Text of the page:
Often I sit with anger, sadness, and confusion. It seems, and truly is, so much bigger than me. How can I possibly solve these injustices? Obviously not alone, but who would I even talk to? For a long time, the questions I’d ask myself would hang in the air and then eventually vanish, leaving me to return to my routine.

Attending Imagining America‘s 2016 national conference in Milwaukee last month helped me answer some of those questions, and affirmed who I am and what I believe in fighting for. Here I was hundreds of miles away from home, surrounded by hundreds of other people who wanted to change the world too. People who were like me, just beginning to figure out how to do it and what the world looked like to them. There were people who had done amazing things to move towards a world that was more just, people with successes and failures, people who believed that the world wasn’t over, that we all had work to do.

For nearly 4 days straight, I had the most remarkable conversations about what mattered to me most. I talked to PAGE (Publicly Active Graduate Education) fellows, people who are using their Masters and PhD education to be civically involved and deeply connected to marginalized communities while actively empowering them. This was a new side of academia to me, one that wasn’t completely stuck in a bubble that floated from campus to office building and back again.

I also attended a bunch of sessions on topics ranging from ethical architecture that engages the community from planning to completion, using theatre as a means of activism, personal healing through discussion circles and safe spaces, to ways of enriching political discourse and having civil discussions about controversial issues. I took away a lot of concrete, useful techniques like problem mapping, discussion moderation, creating art with a positive impact in communities, and how critical it is to just simply listen.

Throughout the entire weekend, I soaked up so much more than I have in a long time. The conference was almost overwhelming at times, but I brought back so many new tools and learned so much about myself and my values that it was probably one of the best experiences I’ve ever had. What lingered with me most though, was a feeling of hope. The conference helped me see that I do have power to make our world better, that we are the ones who can do it, and we can do whatever we want.

I’m going to close out my reflection with a poem that I wrote the Friday night/Saturday morning of Imagining America. I think that it reflects my newfound hope in a very raw way that was captured at that very specific moment, so I hope you enjoy it!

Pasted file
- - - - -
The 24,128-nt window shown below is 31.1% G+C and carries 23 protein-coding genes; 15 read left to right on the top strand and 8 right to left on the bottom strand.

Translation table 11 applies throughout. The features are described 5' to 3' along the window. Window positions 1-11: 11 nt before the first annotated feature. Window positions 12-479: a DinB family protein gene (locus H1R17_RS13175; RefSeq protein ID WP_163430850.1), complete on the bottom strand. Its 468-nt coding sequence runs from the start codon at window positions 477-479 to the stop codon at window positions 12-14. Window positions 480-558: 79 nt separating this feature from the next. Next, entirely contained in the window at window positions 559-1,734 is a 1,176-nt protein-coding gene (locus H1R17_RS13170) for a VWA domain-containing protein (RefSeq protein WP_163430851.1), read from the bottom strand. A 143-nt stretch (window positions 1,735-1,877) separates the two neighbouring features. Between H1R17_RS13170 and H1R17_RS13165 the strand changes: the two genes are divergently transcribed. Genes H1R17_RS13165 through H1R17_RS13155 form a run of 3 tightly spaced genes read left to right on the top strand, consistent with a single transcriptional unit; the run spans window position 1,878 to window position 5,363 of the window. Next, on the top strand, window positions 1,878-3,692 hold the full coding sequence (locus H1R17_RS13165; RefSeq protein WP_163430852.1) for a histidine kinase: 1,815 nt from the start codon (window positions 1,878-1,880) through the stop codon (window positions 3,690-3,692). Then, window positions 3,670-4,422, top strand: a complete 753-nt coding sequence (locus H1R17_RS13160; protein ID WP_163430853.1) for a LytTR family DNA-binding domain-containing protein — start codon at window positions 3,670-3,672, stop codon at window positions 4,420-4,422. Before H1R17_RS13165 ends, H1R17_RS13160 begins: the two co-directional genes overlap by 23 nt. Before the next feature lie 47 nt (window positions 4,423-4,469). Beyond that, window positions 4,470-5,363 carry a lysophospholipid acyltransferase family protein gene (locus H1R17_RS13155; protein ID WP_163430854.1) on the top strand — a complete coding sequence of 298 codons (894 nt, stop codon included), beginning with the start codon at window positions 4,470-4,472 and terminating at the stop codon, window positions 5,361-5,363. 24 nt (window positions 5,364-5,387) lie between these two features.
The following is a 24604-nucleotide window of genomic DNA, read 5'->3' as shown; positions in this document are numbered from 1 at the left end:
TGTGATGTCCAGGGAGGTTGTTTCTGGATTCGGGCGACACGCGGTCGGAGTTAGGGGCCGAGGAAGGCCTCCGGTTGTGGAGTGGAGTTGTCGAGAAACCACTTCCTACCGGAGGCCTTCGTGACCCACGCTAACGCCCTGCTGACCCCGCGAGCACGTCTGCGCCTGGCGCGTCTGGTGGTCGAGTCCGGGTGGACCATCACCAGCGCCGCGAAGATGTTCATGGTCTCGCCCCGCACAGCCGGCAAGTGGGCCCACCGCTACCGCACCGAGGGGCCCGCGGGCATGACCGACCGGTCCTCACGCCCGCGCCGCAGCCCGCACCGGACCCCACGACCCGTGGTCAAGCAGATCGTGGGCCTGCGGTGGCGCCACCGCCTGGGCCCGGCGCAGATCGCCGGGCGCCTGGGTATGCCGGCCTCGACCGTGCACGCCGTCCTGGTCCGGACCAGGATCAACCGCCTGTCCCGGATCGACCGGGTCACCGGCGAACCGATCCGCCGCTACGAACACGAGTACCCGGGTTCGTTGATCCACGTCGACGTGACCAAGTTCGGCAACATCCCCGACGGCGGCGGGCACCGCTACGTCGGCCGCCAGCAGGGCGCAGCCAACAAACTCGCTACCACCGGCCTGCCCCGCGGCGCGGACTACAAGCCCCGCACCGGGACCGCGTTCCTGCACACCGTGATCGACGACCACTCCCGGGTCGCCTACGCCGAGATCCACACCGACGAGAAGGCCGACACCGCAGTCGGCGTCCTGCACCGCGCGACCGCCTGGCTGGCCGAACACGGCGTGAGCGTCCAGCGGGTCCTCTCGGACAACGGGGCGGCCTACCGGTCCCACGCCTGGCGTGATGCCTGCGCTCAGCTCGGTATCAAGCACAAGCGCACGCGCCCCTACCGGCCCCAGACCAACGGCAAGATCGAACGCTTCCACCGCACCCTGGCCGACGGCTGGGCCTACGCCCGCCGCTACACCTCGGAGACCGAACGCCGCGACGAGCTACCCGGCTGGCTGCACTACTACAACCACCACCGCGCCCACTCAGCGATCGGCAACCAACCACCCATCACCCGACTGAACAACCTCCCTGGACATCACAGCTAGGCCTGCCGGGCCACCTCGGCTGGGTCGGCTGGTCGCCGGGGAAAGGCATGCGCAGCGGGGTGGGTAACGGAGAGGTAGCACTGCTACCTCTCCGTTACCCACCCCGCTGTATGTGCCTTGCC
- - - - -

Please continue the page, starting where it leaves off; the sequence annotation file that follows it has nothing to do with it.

Sleepless

My GPA is two-point-six-five

But I am very much alive

I stumble through my relationships

I burn through friendships

And sometimes I am blind

To those who truly love me

Every night I see it

Three-oh-five

And I begin to wonder

Why?

Why do I wear this rainbow pin?

Why does the ceiling spin?

Why won’t they let me in?

You tell me that I am safe here

Yet you hold my tongue and leer

You cut me into thirds

And mash me into words

So that I may be more digestible

For our masters

But I am very much alive

I hear he she, they, them

And these words are lost on me

But I am not lost

Because we share our community

And build ourselves to take us higher

I do not always know

How to speak what I feel

Or how to feel what I speak

But I do know

At three-oh-five

That I am alive

We are alive.

Reflections on Imagining America: Change the Paradigm, Change the World

Andy Clark, ’19, Biological Sciences, participated in Imagining America‘s 2015 national conference as an Imagining UMBC Fellow.

Andy ClarkThe bus to downtown Baltimore was due to leave the UMBC campus at 8:00 a.m., but I was not at the stop when it arrived. To make a long story short: I missed the bus twice and had to take the one at 10:00 AM, getting me to the door of the Walter Art Museum just in time for the my first discussion to start.

Not only was this my first experience with the tribulations involved in using Maryland transit, but this was also my first experience as a college undergrad at an academic off-campus event, though not my first-ever conference. Anyone who has ever been to more than one conference has probably felt that sense of dread that comes when seeing the word “lecture” on their itinerary, regardless of how interesting the topic may be. After about 45 minutes of being talked at, inevitably my feet start to tap my mind starts to wander.